Mrs. Wasson were present. She said she wanted to give her property to her sister, Sena Johnson, who resided at Pontiac, Ill. She also said that she did not want her husband or her adopted daughter, Mrs. Greenlee, to have any of it, and their names were mentioned in the will only because she thought it was necessary to leave them something. Mrs. Williams made an outline of the will as Mrs. Brown gave her the directions, and it is not claimed that at that time she was not in the full use of her mental faculties. Mrs. Williams then went to the hospital office and prepared the will. How long she was gone the record does not show, but when she returned with the will prepared as it now appears in the record, it was read over to Mrs. Brown in the presence of Mrs. Wasson and Dr. Rogers, and it is not claimed by either of them that the will as so read was not just as decedent had directed that it should be. Mrs. Williams testified that when she read the will to Mrs. Brown she said, “That is good, it is all right,” or words to that effect. She then held Mrs. Brown's arm while she signed the will.

Mrs. Wasson testified as follows: “I was summoned to the Sister's Hospital in Hot Springs on September 15, 1923. Mrs. Williams came and got me. Mrs. Brown was sitting up in bed there when I reached the hospital. She could talk and understand everything I told her. Mrs. Brown was Norwegian, I am Swede. Mrs. Brown talked in Norwegian and I can talk it. I always asked her in English and she answered in Norwegian. She was short of breath and, you understand, she didn't converse like I am now, but she understood and said what she wanted. Her answers were rational to my questions. I saw Exhibit ‘A’ when it was written in Mrs. Brown's room in the Sister's Hospital. I saw Mrs. Brown sign the signature ‘Anna C. Brown’ on the third page of Exhibit ‘A.’ She signed it in her room in the Hospital on the 15th day of September, 1923, if I remember correctly. It was the same day as Mrs. Williams took me to the hospital, about the middle of the evening, nine or ten o'clock probably. I saw Dr. Rogers sign the name J. S. Rogers on the third page. Mrs. Williams signed the signature Mrs. C. M. Williams on the third page. Just met Dr. Rogers that evening. Have seen him since. Am acquainted with Mrs. Williams. The third signature on the page as witness is mine. All those signatures were placed on there the evening...

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5 practice notes
  • Estate of Linnell, Matter of, Nos. 15101
    • United States
    • Supreme Court of South Dakota
    • June 4, 1986
    ...N.W.2d 170; Hobelsberger, 85 S.D. Page 885 282, 181 N.W.2d 455; Wexler v. Wexler, 79 S.D. 537, 114 N.W.2d 886 (1962); In re Brown's Estate, 55 S.D. 53, 224 N.W. 942 (1929); and In re Hackett's Estate, 33 S.D. 208, 145 N.W. 437 (1914). "It was for the trial judge to select from the conflicti......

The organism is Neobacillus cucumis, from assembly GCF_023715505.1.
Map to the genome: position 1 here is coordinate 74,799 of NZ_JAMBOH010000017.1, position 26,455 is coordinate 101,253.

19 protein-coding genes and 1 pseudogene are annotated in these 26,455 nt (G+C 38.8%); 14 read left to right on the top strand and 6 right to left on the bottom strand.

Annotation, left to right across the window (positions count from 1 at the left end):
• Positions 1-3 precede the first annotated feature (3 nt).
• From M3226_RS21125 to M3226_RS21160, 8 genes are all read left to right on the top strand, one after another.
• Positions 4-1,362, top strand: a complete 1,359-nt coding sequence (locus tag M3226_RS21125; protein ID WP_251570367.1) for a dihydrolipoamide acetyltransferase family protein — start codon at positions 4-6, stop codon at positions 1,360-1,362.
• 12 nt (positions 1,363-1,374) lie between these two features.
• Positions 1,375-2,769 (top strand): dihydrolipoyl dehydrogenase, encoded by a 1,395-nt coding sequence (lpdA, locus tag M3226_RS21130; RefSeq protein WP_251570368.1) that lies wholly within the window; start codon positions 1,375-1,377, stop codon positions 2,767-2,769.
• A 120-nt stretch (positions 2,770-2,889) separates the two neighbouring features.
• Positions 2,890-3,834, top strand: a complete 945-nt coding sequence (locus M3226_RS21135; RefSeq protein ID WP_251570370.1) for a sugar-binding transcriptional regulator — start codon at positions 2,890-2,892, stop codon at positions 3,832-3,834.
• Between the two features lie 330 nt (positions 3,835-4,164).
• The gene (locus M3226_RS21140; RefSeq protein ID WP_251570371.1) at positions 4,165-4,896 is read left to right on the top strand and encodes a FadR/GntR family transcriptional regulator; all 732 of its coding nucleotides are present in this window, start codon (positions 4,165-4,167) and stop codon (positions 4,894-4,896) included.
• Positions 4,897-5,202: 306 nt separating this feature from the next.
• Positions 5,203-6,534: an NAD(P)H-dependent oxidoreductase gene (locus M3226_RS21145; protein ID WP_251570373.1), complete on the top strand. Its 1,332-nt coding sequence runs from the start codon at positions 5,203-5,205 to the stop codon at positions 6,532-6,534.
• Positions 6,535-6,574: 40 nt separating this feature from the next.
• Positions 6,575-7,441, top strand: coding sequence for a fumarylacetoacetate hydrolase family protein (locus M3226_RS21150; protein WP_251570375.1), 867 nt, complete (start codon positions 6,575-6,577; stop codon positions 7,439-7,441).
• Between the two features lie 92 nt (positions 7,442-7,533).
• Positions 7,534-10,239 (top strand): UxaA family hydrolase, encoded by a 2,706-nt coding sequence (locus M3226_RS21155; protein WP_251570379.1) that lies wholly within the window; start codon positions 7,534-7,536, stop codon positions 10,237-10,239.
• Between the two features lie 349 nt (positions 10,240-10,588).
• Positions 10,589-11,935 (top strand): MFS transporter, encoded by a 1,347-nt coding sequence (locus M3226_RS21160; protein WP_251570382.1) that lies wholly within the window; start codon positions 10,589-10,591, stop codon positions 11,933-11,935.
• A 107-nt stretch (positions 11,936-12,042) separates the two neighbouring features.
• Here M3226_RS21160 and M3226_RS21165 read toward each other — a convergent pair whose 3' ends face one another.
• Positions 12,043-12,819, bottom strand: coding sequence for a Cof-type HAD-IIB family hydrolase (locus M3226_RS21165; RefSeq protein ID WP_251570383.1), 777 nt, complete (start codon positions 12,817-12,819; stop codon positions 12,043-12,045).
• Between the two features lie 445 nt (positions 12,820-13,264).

• Anderson v. Sec. Land Co., No. 5837.
    • United States
    • Supreme Court of South Dakota
    • April 13, 1929
    ...our opinion, this instruction was highly prejudicial. If this be a suit to recover, after repudiation, the consideration paid, then the [224 N.W. 942]consideration should be recovered from the person from whom the property was purchased and to whom the consideration was paid. Upon this poin......
  • Anders Estate, In re, No. 11408
    • United States
    • Supreme Court of South Dakota
    • February 21, 1975
    ...weakness is not determinative of unsound mind. In Re Hackett's Estate, 1914, 33 S.D. 208, 145 N.W. 437; In re Brown's Estate, 1929, 55 S.D. 53, 224 N.W. 942. The proper inquiry was set out in Petterson v. Imbsen, 1923, 46 S.D. 540, 194 N.W. 'No doubt the testatrix at the time of the executi......
  • Hobelsberger's Estate, In re, No. 10668
    • United States
    • Supreme Court of South Dakota
    • July 19, 1967
    ...on the question of testamentary capacity they are not controlling. In re Hackett's Estate, 33 S.D. 208, 145 N.W. 437; In re Brown's Estate, 55 S.D. 53, 224 N.W. 942; In re Blake's Estate, 81 S.D. 391, 136 N.W.2d 242. The matter in issue is the condition of his mind when the will was execute......
  • Request a trial to view additional results
5 cases
  • Estate of Linnell, Matter of, Nos. 15101
    • United States
    • Supreme Court of South Dakota
    • June 4, 1986
    ...N.W.2d 170; Hobelsberger, 85 S.D. Page 885 282, 181 N.W.2d 455; Wexler v. Wexler, 79 S.D. 537, 114 N.W.2d 886 (1962); In re Brown's Estate, 55 S.D. 53, 224 N.W. 942 (1929); and In re Hackett's Estate, 33 S.D. 208, 145 N.W. 437 (1914). "It was for the trial judge to select from the conflicti......
  • Anderson v. Sec. Land Co., No. 5837.
    • United States
    • Supreme Court of South Dakota
    • April 13, 1929
    ...our opinion, this instruction was highly prejudicial. If this be a suit to recover, after repudiation, the consideration paid, then the [224 N.W. 942]consideration should be recovered from the person from whom the property was purchased and to whom the consideration was paid. Upon this poin......
  • Anders Estate, In re, No. 11408
    • United States
    • Supreme Court of South Dakota
    • February 21, 1975
    ...weakness is not determinative of unsound mind. In Re Hackett's Estate, 1914, 33 S.D. 208, 145 N.W. 437; In re Brown's Estate, 1929, 55 S.D. 53, 224 N.W. 942. The proper inquiry was set out in Petterson v. Imbsen, 1923, 46 S.D. 540, 194 N.W. 'No doubt the testatrix at the time of the executi......
  • Hobelsberger's Estate, In re, No. 10668
    • United States
    • Supreme Court of South Dakota
    • July 19, 1967
    ...on the question of testamentary capacity they are not controlling. In re Hackett's Estate, 33 S.D. 208, 145 N.W. 437; In re Brown's Estate, 55 S.D. 53, 224 N.W. 942; In re Blake's Estate, 81 S.D. 391, 136 N.W.2d 242. The matter in issue is the condition of his mind when the will was execute......
  • Request a trial to view additional results